The slowdown may be due to the strong pound. The manufacturing sector, which makes up about one-tenth of GDP, is really suffering: it has probably been in recession for the past nine months. Even services, which are not so affected by a dear currency, are not doing so well: services output increased by just 0.7%.Growth of 0.5% probably pushes back the timing of the first interest-rate rise since 2007. In a speech over the summer, Mark Carney, the governor of the Bank of England, said that at a quarterly growth rate of 0.6% the remaining "slack" in the economy would soon be squeezed out. Today's figures just miss that golden target. 

20151027 09:52:42

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Wed, 2015-11-11

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Reinventing the company

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The Chicago school of economics

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How libertarians hijacked liberal economics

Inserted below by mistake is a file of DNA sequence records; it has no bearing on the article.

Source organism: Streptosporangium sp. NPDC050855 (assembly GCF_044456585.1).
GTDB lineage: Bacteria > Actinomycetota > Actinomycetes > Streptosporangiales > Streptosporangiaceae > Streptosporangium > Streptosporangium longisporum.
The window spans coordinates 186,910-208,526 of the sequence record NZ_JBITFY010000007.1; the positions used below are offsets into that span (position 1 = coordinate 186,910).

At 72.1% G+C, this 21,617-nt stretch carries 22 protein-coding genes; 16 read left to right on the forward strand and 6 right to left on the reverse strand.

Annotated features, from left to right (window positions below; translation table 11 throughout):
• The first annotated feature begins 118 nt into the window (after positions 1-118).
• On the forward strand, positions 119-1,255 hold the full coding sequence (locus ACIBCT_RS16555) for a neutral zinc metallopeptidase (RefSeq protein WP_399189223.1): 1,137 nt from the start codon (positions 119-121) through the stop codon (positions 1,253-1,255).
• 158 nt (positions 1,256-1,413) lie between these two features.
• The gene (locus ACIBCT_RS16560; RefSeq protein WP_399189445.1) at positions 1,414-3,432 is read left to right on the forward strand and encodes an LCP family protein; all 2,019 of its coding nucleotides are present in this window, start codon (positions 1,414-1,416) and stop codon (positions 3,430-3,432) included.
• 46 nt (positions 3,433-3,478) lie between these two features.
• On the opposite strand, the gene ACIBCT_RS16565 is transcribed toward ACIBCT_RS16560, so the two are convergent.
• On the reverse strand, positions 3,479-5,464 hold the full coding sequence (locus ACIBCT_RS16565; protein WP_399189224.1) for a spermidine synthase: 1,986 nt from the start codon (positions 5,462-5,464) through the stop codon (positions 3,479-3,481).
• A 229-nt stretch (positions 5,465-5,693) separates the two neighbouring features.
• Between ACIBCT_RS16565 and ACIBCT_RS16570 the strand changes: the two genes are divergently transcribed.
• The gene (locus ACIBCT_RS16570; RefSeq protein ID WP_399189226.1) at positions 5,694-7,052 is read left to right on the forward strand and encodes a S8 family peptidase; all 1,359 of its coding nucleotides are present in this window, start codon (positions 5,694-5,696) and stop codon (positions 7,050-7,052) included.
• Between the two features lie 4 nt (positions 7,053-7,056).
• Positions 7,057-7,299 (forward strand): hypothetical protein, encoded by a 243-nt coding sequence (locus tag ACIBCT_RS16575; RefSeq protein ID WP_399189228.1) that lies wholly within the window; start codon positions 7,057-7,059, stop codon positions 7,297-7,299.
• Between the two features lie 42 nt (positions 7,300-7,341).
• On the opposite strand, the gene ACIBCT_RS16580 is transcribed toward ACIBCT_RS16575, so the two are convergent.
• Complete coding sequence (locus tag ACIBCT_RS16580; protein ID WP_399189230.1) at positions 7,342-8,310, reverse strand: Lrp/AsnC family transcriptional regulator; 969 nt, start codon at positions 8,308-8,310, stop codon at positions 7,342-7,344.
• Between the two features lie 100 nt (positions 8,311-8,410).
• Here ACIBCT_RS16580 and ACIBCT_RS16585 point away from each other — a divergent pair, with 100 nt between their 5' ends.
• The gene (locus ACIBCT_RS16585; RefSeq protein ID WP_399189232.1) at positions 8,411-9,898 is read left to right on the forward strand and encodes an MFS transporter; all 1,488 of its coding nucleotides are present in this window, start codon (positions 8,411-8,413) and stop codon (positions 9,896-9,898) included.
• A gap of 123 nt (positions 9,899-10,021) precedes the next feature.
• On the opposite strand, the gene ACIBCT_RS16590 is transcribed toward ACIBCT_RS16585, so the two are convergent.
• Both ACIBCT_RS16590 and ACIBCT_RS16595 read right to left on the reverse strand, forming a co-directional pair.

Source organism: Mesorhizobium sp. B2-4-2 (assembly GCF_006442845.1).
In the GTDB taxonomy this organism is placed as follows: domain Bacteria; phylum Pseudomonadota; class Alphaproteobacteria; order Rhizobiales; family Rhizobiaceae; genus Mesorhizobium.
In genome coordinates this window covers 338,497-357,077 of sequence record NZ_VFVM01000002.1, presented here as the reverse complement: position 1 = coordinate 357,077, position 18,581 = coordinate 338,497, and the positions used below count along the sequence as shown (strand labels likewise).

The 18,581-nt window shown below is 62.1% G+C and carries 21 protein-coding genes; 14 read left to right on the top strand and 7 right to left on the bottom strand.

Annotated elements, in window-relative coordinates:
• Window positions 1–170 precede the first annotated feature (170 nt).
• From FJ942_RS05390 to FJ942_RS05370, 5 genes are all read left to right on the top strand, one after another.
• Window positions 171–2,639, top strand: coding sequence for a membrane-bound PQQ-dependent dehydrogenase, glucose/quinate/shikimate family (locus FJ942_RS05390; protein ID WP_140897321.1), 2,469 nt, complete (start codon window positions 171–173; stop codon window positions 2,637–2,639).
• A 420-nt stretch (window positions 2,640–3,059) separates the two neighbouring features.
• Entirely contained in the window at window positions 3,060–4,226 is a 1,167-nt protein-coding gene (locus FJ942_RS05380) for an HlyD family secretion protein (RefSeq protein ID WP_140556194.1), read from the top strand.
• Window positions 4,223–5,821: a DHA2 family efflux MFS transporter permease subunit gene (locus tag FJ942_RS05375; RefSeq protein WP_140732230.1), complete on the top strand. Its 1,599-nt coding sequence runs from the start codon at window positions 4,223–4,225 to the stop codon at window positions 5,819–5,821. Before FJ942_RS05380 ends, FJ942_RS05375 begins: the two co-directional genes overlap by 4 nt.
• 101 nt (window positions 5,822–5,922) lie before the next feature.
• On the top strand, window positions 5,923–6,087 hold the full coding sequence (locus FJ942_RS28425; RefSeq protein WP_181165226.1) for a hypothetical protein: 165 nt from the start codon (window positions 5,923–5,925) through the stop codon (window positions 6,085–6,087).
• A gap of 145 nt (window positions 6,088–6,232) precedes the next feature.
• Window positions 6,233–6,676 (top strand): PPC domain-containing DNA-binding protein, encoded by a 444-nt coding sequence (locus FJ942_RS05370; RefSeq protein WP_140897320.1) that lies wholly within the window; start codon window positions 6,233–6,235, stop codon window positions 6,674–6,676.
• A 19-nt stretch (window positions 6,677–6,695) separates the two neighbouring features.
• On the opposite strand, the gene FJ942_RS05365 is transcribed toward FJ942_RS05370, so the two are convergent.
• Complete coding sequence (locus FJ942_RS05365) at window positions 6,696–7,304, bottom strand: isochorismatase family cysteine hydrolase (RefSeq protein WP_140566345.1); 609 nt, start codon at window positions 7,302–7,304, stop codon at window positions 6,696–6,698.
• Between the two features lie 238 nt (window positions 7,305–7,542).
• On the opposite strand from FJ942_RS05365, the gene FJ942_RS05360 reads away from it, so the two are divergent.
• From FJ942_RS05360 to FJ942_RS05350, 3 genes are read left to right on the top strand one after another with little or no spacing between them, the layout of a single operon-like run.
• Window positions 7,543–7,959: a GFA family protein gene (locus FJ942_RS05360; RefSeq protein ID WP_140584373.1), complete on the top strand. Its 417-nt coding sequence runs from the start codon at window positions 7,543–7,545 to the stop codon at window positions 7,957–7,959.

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Chicagonomics: The Evolution of Chicago Free Market Economics. By Lanny Ebenstein; 278 pages; $29.99 
SINCE its foundation in 1890, the University of Chicago has built a world-class reputation for economics. Since 1969 it has produced no fewer than 28 winners of the Nobel prize for economics, including Friedrich Hayek, Milton Friedman and George Stigler, far outnumbering any other institution. Its policy prescriptions—favouring freer markets and the strict control of the money supply—are seen as having dominated economic policy across the developed world since gaining favour under Ronald Reagan in America and Margaret Thatcher in Britain.

Since the financial crisis, however, the “Chicago school” of ideas has looked to be in retreat, at least in policy terms. The collapse of Lehman Brothers in 2008 …

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Reinventing the company

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Peak profits

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Big listed firms’ earnings have hit a wall of deflation and stagnation